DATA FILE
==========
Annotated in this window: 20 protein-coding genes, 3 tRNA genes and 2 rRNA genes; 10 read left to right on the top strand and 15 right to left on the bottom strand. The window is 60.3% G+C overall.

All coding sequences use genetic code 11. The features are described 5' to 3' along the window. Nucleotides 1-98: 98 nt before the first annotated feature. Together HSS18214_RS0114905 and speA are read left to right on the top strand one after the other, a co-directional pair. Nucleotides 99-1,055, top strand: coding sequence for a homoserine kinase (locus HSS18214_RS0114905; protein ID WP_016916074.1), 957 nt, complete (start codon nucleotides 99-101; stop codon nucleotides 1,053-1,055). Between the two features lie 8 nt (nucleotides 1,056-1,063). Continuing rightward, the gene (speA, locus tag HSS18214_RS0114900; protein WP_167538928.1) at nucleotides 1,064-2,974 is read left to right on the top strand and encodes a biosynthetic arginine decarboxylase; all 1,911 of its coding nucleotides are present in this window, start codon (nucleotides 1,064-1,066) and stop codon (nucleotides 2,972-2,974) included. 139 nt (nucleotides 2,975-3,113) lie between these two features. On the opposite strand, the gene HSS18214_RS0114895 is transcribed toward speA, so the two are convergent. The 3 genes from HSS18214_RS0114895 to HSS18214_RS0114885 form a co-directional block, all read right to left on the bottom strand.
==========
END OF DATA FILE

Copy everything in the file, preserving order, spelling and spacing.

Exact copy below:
Annotated in this window: 20 protein-coding genes, 3 tRNA genes and 2 rRNA genes; 10 read left to right on the top strand and 15 right to left on the bottom strand. The window is 60.3% G+C overall.

All coding sequences use genetic code 11. The features are described 5' to 3' along the window. Nucleotides 1-98: 98 nt before the first annotated feature. Together HSS18214_RS0114905 and speA are read left to right on the top strand one after the other, a co-directional pair. Nucleotides 99-1,055, top strand: coding sequence for a homoserine kinase (locus HSS18214_RS0114905; protein ID WP_016916074.1), 957 nt, complete (start codon nucleotides 99-101; stop codon nucleotides 1,053-1,055). Between the two features lie 8 nt (nucleotides 1,056-1,063). Continuing rightward, the gene (speA, locus tag HSS18214_RS0114900; protein WP_167538928.1) at nucleotides 1,064-2,974 is read left to right on the top strand and encodes a biosynthetic arginine decarboxylase; all 1,911 of its coding nucleotides are present in this window, start codon (nucleotides 1,064-1,066) and stop codon (nucleotides 2,972-2,974) included. 139 nt (nucleotides 2,975-3,113) lie between these two features. On the opposite strand, the gene HSS18214_RS0114895 is transcribed toward speA, so the two are convergent. The 3 genes from HSS18214_RS0114895 to HSS18214_RS0114885 form a co-directional block, all read right to left on the bottom strand.